Silencing techniques are things people say to get someone to drop out of a discussion, either by leaving or becoming and remaining silent. There are a variety of forms that this can take. This post has an illuminating taxonomy with a plethora of useful examples, all of which can be changed mutatis mutandis to philosophy contexts. Inspired by the post I offer some examples:
You're only saying that because you're a woman [or black/trans*/queer/whatever].
That's exactly what I'd expect from a feminist." [Focal stress usually on the identity term.] You're just part of the feminist take-over of this department.
Well maybe if you were a philosophy major, and actually looked into the philosophy literature, you'd know this.
How much history (of philosophy) have you even read?
Unreasonable evidential standards:
Privileging one's own position:
Give me an example right now. [Silence.] Oh, that's what I thought.
What's your proof of that? Give me a citation.
Well I'm a philosophy major, so…
Saying that one is a broken record:
Oh here we go with this again. Can't you think of anything else?
I've heard all of all of these either in my own classes as a professor, or in question periods at colloquia. Haven't you? More importantly they may be happening far more often than you know because you're not noticing them. I noticed that when I'm on the look-out for these sorts of behaviours, I'm more likely to spot them.
So what? Why should we care about this behaviour in our classes?
Displays of silencing techniques should be worrying to everyone. First, shutting down discussion is anathema both to good pedagogy (particularly if it happens during class student discussion!) and good philosophy. Philosophy can sometimes seem overly combative. Silencing techniques are one of the more powerful ways of being combative and appearing to "win" an argument without actually using an argument.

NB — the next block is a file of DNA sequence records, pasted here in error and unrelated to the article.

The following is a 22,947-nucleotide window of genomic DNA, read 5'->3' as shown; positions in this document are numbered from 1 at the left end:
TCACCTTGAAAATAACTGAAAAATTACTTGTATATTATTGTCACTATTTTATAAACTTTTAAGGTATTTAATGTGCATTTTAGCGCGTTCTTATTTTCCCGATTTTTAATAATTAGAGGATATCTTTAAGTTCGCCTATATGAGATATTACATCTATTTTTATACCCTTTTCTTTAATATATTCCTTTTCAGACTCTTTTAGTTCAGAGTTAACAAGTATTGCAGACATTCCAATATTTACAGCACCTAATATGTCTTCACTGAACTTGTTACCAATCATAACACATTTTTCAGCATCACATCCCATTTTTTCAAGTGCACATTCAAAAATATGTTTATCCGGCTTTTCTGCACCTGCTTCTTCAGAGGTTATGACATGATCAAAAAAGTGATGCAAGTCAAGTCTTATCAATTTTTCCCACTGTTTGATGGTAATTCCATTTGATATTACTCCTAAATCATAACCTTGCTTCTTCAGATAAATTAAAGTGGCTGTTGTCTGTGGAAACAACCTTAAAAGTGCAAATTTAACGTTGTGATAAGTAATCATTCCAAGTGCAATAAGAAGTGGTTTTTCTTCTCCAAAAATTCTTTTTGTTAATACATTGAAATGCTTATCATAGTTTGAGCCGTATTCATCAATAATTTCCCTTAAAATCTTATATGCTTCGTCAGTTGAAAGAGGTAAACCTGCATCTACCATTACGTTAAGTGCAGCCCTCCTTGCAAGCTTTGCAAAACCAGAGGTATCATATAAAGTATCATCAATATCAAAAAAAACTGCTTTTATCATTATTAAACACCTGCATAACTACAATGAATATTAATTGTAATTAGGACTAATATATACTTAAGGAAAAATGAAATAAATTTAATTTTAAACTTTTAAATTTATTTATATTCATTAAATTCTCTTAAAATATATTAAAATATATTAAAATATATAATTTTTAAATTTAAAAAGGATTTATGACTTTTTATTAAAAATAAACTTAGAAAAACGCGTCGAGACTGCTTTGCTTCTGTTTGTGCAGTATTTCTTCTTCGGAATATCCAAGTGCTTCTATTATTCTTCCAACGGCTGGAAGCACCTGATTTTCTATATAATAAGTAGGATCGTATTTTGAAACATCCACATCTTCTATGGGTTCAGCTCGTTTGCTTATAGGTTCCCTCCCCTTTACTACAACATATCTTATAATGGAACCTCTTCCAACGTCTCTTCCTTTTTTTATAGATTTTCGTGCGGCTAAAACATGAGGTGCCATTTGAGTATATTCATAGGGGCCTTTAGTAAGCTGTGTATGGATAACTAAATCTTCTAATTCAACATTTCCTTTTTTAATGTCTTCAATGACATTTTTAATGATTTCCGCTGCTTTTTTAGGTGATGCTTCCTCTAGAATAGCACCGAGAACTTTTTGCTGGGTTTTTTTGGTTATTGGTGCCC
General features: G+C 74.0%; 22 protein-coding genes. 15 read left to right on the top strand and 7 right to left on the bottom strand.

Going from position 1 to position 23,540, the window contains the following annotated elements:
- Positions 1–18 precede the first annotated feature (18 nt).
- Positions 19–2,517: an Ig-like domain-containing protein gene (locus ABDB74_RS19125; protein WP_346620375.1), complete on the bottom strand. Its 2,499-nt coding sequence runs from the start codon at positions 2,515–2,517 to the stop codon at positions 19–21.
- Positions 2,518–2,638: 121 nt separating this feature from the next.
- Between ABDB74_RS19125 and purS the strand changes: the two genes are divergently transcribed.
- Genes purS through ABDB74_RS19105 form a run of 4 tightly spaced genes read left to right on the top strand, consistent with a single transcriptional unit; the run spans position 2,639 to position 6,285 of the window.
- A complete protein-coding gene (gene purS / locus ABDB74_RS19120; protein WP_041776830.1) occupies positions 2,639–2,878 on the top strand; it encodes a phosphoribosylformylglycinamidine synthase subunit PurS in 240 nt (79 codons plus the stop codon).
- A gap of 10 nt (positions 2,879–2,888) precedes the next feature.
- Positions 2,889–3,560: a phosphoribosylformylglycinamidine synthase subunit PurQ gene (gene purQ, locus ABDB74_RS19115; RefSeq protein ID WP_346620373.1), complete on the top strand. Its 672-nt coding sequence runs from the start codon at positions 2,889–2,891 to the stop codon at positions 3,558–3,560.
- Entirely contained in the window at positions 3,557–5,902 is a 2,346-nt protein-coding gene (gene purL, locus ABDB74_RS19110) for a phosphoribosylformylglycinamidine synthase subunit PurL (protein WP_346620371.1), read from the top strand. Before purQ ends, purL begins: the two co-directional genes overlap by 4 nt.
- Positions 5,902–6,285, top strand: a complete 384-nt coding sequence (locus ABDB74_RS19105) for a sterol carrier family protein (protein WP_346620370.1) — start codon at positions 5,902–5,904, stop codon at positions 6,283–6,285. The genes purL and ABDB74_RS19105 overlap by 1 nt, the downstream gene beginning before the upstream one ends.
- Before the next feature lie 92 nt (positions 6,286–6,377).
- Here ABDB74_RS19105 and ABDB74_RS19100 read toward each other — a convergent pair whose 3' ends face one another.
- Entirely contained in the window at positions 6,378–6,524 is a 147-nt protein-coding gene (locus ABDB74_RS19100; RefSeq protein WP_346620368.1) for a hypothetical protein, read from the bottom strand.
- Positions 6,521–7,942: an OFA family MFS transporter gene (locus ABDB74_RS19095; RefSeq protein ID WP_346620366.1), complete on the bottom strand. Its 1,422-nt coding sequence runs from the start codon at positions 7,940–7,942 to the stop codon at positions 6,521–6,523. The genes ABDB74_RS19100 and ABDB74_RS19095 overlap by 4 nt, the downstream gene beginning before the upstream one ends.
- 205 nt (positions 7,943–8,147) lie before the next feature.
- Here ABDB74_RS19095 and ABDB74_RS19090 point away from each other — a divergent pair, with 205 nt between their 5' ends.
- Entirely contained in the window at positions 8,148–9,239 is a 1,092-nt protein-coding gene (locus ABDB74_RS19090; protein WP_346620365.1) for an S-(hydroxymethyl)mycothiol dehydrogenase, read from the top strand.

Second, if we're worried about women and minorities being underrepresented in philosophy, then we should care about ways that people with more privilege and social capital often inappropriately wield their power against those with less privilege and social power--the former typically being, of course, white, cis, straight, middle class (etc.), men; the latter being women, people of colour, ctrans* people, queer people, and socioeconomically disadvantaged people (and let's not forget how these axes can intersect!). So one worry about silencing techniques is that they may play some role--however large or small--in philosophy's chilly climate for women and other people with underrepresented identities.
Here are two anecdotes graciously provided to me by a former student of mine. One just happened in her class, and the other was in one of my classes. I'm quoting:
"During class a few days ago, we were having a class discussion on Gettier cases, and whether or not intentional deception impacts whether or not a particular case is a Gettier case. One of my classmates, who is a psychology major and philosophy enthusiast (several senior courses, but not enough for a minor) brought up good points about the influence of intentionality in attribution of merit, and then asked how to use the jargon of philosophy to phrase the point she was trying to make. A male student in the class then objected to the examples she gave, saying that they were too dissimilar from the cases we were discussing. The female student then asked a deep epistemic question about intentionality and the male student responded with, "We'll if you'd look into the philosophical literature, you'd know." The female student ignored him and went on with her point as I looked over with horror at my friend (one of the few other women in the class) and we shook our heads at him.